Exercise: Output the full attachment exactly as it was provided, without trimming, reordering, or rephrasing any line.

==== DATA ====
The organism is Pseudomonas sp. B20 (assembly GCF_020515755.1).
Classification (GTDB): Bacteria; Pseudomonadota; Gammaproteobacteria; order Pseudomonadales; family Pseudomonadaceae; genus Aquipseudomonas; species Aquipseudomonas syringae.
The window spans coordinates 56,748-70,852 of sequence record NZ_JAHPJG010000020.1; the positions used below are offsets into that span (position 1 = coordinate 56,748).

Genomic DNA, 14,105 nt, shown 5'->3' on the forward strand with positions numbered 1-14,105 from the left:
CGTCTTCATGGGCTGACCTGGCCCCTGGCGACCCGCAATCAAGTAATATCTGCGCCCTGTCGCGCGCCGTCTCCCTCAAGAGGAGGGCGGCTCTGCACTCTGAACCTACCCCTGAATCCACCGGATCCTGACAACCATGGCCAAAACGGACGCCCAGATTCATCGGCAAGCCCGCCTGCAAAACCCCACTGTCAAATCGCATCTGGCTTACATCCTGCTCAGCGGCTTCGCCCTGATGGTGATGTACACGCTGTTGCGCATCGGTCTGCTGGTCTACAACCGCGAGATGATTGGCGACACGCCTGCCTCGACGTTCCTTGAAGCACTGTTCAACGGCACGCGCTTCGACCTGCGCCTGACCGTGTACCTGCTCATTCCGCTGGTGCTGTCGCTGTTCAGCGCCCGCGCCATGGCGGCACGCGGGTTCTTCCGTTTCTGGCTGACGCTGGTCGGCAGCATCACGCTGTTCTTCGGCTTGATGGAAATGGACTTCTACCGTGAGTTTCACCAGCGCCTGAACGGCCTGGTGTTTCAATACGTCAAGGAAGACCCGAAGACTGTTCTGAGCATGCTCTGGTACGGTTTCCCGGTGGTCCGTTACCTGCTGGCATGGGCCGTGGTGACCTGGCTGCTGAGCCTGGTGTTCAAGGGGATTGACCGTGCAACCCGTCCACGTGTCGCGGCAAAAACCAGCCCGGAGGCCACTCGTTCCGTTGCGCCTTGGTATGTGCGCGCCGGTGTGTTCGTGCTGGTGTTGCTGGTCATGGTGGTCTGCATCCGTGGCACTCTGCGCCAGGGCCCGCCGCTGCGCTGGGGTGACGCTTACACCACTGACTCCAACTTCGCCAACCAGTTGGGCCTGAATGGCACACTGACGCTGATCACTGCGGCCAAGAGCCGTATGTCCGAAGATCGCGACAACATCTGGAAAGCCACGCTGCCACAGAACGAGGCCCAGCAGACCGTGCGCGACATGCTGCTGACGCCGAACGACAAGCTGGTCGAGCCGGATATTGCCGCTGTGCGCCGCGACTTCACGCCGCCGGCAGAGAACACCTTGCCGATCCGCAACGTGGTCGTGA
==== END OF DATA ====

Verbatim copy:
The organism is Pseudomonas sp. B20 (assembly GCF_020515755.1).
Classification (GTDB): Bacteria; Pseudomonadota; Gammaproteobacteria; order Pseudomonadales; family Pseudomonadaceae; genus Aquipseudomonas; species Aquipseudomonas syringae.
The window spans coordinates 56,748-70,852 of sequence record NZ_JAHPJG010000020.1; the positions used below are offsets into that span (position 1 = coordinate 56,748).

Genomic DNA, 14,105 nt, shown 5'->3' on the forward strand with positions numbered 1-14,105 from the left:
CGTCTTCATGGGCTGACCTGGCCCCTGGCGACCCGCAATCAAGTAATATCTGCGCCCTGTCGCGCGCCGTCTCCCTCAAGAGGAGGGCGGCTCTGCACTCTGAACCTACCCCTGAATCCACCGGATCCTGACAACCATGGCCAAAACGGACGCCCAGATTCATCGGCAAGCCCGCCTGCAAAACCCCACTGTCAAATCGCATCTGGCTTACATCCTGCTCAGCGGCTTCGCCCTGATGGTGATGTACACGCTGTTGCGCATCGGTCTGCTGGTCTACAACCGCGAGATGATTGGCGACACGCCTGCCTCGACGTTCCTTGAAGCACTGTTCAACGGCACGCGCTTCGACCTGCGCCTGACCGTGTACCTGCTCATTCCGCTGGTGCTGTCGCTGTTCAGCGCCCGCGCCATGGCGGCACGCGGGTTCTTCCGTTTCTGGCTGACGCTGGTCGGCAGCATCACGCTGTTCTTCGGCTTGATGGAAATGGACTTCTACCGTGAGTTTCACCAGCGCCTGAACGGCCTGGTGTTTCAATACGTCAAGGAAGACCCGAAGACTGTTCTGAGCATGCTCTGGTACGGTTTCCCGGTGGTCCGTTACCTGCTGGCATGGGCCGTGGTGACCTGGCTGCTGAGCCTGGTGTTCAAGGGGATTGACCGTGCAACCCGTCCACGTGTCGCGGCAAAAACCAGCCCGGAGGCCACTCGTTCCGTTGCGCCTTGGTATGTGCGCGCCGGTGTGTTCGTGCTGGTGTTGCTGGTCATGGTGGTCTGCATCCGTGGCACTCTGCGCCAGGGCCCGCCGCTGCGCTGGGGTGACGCTTACACCACTGACTCCAACTTCGCCAACCAGTTGGGCCTGAATGGCACACTGACGCTGATCACTGCGGCCAAGAGCCGTATGTCCGAAGATCGCGACAACATCTGGAAAGCCACGCTGCCACAGAACGAGGCCCAGCAGACCGTGCGCGACATGCTGCTGACGCCGAACGACAAGCTGGTCGAGCCGGATATTGCCGCTGTGCGCCGCGACTTCACGCCGCCGGCAGAGAACACCTTGCCGATCCGCAACGTGGTCGTGA